By Nancy Libin
Companies must begin to get their houses in order now, however. The GDPR will impose strict requirements and hefty penalties for non-compliance, with fines running as high as 4% of a company’s total global annual turnover. Companies will have to conduct thorough assessments of the personal data that they collect, maintain, use, and disclose, as well as review their contracts with vendors and their policies and procedures with respect to such data, so that they can make any necessary changes well before the GDPR becomes effective.
Below are brief descriptions of key provisions of the GDPR and what they mean for U.S. companies:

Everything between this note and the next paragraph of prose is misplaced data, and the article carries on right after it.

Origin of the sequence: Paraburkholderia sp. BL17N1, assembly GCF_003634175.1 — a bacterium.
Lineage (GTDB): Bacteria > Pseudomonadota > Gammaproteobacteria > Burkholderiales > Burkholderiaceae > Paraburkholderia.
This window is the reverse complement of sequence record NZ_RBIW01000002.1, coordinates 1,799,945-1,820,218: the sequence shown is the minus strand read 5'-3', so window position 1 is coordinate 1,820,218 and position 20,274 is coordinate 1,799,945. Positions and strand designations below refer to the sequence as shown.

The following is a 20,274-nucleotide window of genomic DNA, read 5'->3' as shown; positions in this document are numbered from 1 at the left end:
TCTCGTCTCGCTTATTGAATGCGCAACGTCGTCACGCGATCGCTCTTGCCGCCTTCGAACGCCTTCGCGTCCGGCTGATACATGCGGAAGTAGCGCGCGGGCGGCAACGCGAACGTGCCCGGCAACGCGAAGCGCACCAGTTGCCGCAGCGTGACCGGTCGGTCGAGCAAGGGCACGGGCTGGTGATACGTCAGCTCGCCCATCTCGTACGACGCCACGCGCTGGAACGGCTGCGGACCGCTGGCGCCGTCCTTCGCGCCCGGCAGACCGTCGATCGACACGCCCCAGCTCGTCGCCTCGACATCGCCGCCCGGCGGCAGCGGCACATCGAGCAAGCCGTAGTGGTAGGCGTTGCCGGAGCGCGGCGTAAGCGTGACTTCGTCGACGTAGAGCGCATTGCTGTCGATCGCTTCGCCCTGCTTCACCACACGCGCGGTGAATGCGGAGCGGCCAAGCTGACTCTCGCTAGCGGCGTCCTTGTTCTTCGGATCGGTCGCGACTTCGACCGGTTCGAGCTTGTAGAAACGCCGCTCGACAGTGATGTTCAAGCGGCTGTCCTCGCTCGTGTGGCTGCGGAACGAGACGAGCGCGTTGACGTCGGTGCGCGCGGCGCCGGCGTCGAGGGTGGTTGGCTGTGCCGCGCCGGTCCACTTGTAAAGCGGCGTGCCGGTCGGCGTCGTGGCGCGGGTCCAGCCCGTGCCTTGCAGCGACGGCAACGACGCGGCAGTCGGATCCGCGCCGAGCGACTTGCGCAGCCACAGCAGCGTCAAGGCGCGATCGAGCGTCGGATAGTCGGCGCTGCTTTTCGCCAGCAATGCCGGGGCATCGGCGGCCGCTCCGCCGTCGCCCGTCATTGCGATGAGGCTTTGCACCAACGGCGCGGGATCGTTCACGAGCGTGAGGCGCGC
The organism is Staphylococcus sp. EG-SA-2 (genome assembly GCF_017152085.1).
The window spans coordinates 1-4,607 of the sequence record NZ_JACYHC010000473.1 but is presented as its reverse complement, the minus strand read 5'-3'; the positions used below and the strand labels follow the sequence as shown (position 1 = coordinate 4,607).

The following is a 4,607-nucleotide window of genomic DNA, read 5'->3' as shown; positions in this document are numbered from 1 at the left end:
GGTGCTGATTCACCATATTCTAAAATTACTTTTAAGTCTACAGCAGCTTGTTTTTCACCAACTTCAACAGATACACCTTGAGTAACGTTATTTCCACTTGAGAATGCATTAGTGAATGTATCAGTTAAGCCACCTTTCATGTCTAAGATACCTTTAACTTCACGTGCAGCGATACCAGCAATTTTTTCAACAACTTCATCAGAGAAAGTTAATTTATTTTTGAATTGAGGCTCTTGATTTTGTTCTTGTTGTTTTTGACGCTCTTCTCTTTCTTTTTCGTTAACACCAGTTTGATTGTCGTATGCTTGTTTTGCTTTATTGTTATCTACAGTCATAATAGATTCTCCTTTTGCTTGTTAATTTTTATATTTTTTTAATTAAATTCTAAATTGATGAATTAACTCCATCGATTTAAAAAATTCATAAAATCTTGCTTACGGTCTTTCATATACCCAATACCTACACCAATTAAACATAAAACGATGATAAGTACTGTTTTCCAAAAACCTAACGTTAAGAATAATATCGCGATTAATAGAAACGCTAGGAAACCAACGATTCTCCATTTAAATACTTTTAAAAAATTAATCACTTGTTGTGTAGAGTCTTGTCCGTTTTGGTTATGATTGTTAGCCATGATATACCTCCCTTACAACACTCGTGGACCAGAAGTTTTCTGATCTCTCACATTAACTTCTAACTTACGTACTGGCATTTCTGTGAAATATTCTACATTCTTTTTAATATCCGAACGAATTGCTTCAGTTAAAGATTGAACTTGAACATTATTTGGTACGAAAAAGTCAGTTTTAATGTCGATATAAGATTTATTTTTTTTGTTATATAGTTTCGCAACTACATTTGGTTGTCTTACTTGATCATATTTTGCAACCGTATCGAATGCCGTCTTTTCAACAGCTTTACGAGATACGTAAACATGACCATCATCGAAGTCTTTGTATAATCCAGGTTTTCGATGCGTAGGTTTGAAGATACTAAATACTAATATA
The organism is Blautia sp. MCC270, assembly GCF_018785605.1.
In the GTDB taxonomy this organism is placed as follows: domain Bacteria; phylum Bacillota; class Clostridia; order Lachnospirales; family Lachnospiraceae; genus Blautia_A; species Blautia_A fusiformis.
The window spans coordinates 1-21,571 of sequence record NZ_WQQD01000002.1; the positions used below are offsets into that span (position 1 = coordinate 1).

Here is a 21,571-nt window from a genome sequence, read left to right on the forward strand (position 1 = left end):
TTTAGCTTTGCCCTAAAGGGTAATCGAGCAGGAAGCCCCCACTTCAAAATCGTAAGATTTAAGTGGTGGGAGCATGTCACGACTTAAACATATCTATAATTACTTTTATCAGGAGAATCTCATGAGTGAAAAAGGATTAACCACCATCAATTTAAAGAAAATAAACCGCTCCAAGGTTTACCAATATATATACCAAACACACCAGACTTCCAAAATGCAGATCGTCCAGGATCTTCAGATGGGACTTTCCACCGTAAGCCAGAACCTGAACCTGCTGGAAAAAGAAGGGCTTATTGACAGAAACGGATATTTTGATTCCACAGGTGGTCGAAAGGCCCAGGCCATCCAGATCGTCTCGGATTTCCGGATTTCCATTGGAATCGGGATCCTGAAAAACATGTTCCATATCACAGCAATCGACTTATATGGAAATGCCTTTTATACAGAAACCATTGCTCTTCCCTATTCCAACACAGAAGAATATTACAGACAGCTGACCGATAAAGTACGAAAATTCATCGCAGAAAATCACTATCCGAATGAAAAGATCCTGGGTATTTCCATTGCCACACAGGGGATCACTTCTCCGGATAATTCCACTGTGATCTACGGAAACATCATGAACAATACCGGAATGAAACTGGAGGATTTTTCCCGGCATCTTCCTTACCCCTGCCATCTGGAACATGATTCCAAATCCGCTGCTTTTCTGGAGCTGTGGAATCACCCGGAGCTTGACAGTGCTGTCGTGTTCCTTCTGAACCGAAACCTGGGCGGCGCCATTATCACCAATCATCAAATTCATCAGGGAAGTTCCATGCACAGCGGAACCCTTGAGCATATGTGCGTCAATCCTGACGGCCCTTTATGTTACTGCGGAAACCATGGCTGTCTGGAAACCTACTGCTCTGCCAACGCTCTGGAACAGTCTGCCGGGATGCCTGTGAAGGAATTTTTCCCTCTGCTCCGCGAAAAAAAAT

Affects U.S. Companies That Do Business in the EU or That Process Data on Behalf of Such Companies. The GDPR will apply to an extremely wide range of companies: data controllers (entities that, alone or with others, determine how personal data will be processed and for what purpose) and data processors (entities, such as cloud providers, that process personal data on behalf of a data controller) that (1) are established in the EU, or (2) that are not established in the EU, but that offer goods and services to EU residents or track EU residents online (e.g., for marketing purposes).